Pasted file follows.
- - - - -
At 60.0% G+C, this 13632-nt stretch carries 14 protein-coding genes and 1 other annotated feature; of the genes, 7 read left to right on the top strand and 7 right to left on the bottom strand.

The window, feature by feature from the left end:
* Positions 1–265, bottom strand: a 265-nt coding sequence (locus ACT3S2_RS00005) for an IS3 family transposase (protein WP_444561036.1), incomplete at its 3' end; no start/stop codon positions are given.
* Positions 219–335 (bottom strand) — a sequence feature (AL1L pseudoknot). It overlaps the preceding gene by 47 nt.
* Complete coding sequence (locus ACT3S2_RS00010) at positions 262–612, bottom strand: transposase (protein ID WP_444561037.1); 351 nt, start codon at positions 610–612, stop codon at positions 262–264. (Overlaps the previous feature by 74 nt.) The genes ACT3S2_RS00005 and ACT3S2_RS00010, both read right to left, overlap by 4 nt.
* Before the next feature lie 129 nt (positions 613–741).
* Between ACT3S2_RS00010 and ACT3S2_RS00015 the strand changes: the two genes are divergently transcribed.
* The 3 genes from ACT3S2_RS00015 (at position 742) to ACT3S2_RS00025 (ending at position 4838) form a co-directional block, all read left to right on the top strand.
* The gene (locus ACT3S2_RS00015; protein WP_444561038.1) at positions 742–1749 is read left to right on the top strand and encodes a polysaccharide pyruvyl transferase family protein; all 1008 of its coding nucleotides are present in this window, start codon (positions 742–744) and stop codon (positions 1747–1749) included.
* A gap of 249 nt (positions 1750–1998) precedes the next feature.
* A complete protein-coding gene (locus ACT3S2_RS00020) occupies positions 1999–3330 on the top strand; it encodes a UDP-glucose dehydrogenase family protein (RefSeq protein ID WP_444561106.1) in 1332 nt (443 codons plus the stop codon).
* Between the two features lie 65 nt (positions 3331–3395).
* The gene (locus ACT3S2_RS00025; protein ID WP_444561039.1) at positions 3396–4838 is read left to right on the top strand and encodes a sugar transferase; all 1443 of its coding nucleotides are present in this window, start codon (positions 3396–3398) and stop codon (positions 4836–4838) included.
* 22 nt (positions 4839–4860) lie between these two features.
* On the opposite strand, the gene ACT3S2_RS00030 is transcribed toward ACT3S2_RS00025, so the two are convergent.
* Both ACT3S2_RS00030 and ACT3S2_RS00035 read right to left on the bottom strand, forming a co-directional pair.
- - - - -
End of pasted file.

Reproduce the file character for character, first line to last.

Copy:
At 60.0% G+C, this 13632-nt stretch carries 14 protein-coding genes and 1 other annotated feature; of the genes, 7 read left to right on the top strand and 7 right to left on the bottom strand.

The window, feature by feature from the left end:
* Positions 1–265, bottom strand: a 265-nt coding sequence (locus ACT3S2_RS00005) for an IS3 family transposase (protein WP_444561036.1), incomplete at its 3' end; no start/stop codon positions are given.
* Positions 219–335 (bottom strand) — a sequence feature (AL1L pseudoknot). It overlaps the preceding gene by 47 nt.
* Complete coding sequence (locus ACT3S2_RS00010) at positions 262–612, bottom strand: transposase (protein ID WP_444561037.1); 351 nt, start codon at positions 610–612, stop codon at positions 262–264. (Overlaps the previous feature by 74 nt.) The genes ACT3S2_RS00005 and ACT3S2_RS00010, both read right to left, overlap by 4 nt.
* Before the next feature lie 129 nt (positions 613–741).
* Between ACT3S2_RS00010 and ACT3S2_RS00015 the strand changes: the two genes are divergently transcribed.
* The 3 genes from ACT3S2_RS00015 (at position 742) to ACT3S2_RS00025 (ending at position 4838) form a co-directional block, all read left to right on the top strand.
* The gene (locus ACT3S2_RS00015; protein WP_444561038.1) at positions 742–1749 is read left to right on the top strand and encodes a polysaccharide pyruvyl transferase family protein; all 1008 of its coding nucleotides are present in this window, start codon (positions 742–744) and stop codon (positions 1747–1749) included.
* A gap of 249 nt (positions 1750–1998) precedes the next feature.
* A complete protein-coding gene (locus ACT3S2_RS00020) occupies positions 1999–3330 on the top strand; it encodes a UDP-glucose dehydrogenase family protein (RefSeq protein ID WP_444561106.1) in 1332 nt (443 codons plus the stop codon).
* Between the two features lie 65 nt (positions 3331–3395).
* The gene (locus ACT3S2_RS00025; protein ID WP_444561039.1) at positions 3396–4838 is read left to right on the top strand and encodes a sugar transferase; all 1443 of its coding nucleotides are present in this window, start codon (positions 3396–3398) and stop codon (positions 4836–4838) included.
* 22 nt (positions 4839–4860) lie between these two features.
* On the opposite strand, the gene ACT3S2_RS00030 is transcribed toward ACT3S2_RS00025, so the two are convergent.
* Both ACT3S2_RS00030 and ACT3S2_RS00035 read right to left on the bottom strand, forming a co-directional pair.